E.Y.E: Divine Cybermancy is balanced, but not like a normal game. You have absurdly powerful tools and skills from the word go, and you can even assign hotkeys for everything to make you an efficient death machine if a power wheel isn’t fast enough for you. Balancing is instead made by smashing your head against huge difficulty spikes, like that aforementioned Deus Ex monster coming at you with an entire army’s worth of homing missiles and near invulnerability. Demons also swarm you like the Zerg and can cause madness or paranoia, which makes you lose control of basic actions because the devs thought it would be funny.

Of course, since this is an RPG with a leveling system, you can get stronger. You can make this faster with brouzouf, a currency you earn from killing enemies the game politely informs you that you earned with a “you gain brouzouf” notice on the top left. Brouzouf can be spent at the base for new weapons or magic, among other things, and you can also go in your menu at any time to fund research or buy cyber parts. Research unlocks as you pick-up silver briefcases that randomly drop from killed enemies, and you can use a slider to assign scientists to a given research to speed up their unlock. They allow you to buy certain stuff, give permanent stat buffs, and other fun stuff. There are also some that are completely useless, because trolling in a major part of this game’s core design.

Cyber parts are even better, though. They can give you bonuses to all sorts of stats and even your body armor, and you should start by investing in your legs. The maps in this game are huge and you’re still a bit slow even with high agility and light armor, so cyborg legs become a great help. They even boost your jumping skills, which can end up with you being able to leap canyons by late-game with enough investing. If you’re willing to put in the time, you can completely break the difficulty with absurdly OP builds.

A nice bonus is that actually playing E.Y.E is a blast. The controls are smooth and easily customized to your liking, you can even change enemy spawns and difficulty. Getting the hang of things is challenging, especially with the dozens of tutorial videos included being generally useless, but once it clicks, it really clicks. As an FPS, the game has some great toys to play with, and the magic lunacy just adds to it. Mission design is also very open, like an immersive sim, even letting you hack enemies to fight for you (though you can get hacked back if you fail which sometimes makes your brain explode). Hacking is also pretty cool in itself, done with an active-time battle system where you load up actions alongside your target and try to balance keeping up defenses, wearing down enemy offense, and bringing their health to zero for the win. You even have dialog options at points, which means you get more amazing dialog, which is always welcome.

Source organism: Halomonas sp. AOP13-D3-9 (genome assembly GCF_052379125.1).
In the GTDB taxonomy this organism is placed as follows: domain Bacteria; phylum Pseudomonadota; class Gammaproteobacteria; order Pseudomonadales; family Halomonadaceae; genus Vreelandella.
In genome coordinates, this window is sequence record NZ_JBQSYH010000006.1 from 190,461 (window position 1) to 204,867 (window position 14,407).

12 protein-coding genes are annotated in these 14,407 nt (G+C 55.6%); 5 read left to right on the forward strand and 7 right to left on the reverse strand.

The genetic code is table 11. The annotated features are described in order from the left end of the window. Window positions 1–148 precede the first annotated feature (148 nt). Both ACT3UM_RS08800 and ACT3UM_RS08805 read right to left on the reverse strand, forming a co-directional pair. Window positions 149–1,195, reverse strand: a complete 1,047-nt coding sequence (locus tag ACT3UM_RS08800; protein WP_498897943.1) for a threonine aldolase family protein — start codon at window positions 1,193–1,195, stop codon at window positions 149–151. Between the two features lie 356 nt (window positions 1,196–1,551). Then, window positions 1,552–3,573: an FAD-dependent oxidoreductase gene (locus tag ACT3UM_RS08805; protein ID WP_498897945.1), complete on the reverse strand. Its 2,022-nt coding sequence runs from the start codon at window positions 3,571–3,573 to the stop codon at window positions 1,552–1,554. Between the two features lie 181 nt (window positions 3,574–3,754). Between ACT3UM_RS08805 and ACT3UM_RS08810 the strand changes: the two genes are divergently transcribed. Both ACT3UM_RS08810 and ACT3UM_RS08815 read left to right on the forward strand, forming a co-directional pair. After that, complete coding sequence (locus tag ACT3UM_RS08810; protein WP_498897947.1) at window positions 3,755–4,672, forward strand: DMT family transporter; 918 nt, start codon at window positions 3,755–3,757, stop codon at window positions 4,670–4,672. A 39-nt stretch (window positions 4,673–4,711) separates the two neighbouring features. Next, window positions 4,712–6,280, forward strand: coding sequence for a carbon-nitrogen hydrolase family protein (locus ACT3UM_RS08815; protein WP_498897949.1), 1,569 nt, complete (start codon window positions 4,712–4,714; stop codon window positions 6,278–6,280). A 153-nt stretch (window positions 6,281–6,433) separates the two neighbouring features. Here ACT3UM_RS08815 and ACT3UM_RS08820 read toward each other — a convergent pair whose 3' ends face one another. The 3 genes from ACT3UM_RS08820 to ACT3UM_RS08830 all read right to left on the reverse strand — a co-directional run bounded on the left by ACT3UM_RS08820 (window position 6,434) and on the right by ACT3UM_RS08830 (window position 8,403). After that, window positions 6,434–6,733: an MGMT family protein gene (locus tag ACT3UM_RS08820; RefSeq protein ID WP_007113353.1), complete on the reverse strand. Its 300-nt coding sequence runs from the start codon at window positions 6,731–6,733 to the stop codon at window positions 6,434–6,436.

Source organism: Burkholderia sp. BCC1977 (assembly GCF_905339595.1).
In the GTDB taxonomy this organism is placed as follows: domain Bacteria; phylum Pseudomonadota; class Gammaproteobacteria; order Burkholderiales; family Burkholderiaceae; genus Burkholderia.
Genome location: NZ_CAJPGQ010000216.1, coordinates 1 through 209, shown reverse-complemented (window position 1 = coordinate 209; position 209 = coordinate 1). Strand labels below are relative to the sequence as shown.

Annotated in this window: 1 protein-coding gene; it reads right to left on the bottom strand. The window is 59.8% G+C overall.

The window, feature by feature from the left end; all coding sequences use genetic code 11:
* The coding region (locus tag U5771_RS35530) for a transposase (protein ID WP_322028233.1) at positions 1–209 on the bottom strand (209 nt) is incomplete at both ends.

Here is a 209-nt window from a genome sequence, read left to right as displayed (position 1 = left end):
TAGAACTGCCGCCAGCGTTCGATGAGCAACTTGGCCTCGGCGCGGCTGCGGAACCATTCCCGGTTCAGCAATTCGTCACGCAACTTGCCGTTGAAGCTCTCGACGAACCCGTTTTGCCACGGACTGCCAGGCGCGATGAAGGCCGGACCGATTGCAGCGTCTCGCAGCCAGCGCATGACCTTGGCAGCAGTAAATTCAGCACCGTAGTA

That not enough? The game has co-op, with a 32 player limit. Yes, 32 players. This is probably why the maps are huge. If there’s any game that you could possibly compare E.Y.E to, it would probably be Rise of the Triad just in terms of sheer number of ridiculous features you’d never think you’d see in any game, though RotT never included a random chance of the game telling you that you killed a drug addict, a loving father, a soccer fan, or a video game censor and then giving you an achievement for it. Nearly half of the game’s 100 achievements are just these. Because.

E.Y.E plays like absolutely nothing else, despite it made out of about twelve different games smashed together in the Source engine. It also has a story completely unlike anything else, only fully experienced with three full playthroughs with a single character. It even gets hinted at through the entire game, with new NPCs appearing after main story missions that reveal new information via cryptic, seemingly nonsensical dialog. Without giving it away, a lot of the dream-like nonsense suddenly becomes more meaningful once you realize the philosophies the game is playing with, and what all the constant implications are pointing to. While a lot of this amazing mess is either a product of lacking resources or full on bear poking the player, the story’s big twists are genuinely fascinating and show a great deal of narrative depth you probably thought would never happen after you got into an argument with a werewolf about why humans suck.

It’s easy to see why someone wouldn’t like E.Y.E upon trying it, even with some of the cool art design. Getting into it almost feels like work at times. However, if you’re willing to try and understand, what one finds is a complex toy box given context with oddly brilliant story and a whole mess of hilarious translation and infuriating developer trolling. There is no polish, but who needs polish when you just have so much stuff and almost all of it is so engaging? Forget high budget experiences, sometimes all you need is a way too large map littered with posters advertising weed and prostitutes, a giant katana that makes things explode into gore chunks, and an endless swarm of demonic abominations with barely any animation frames. Maybe toss in an NPC that does a cuss and makes fun of you for playing video games. You can kill him later to gain more brouzouf. Delicious, delicious brouzouf…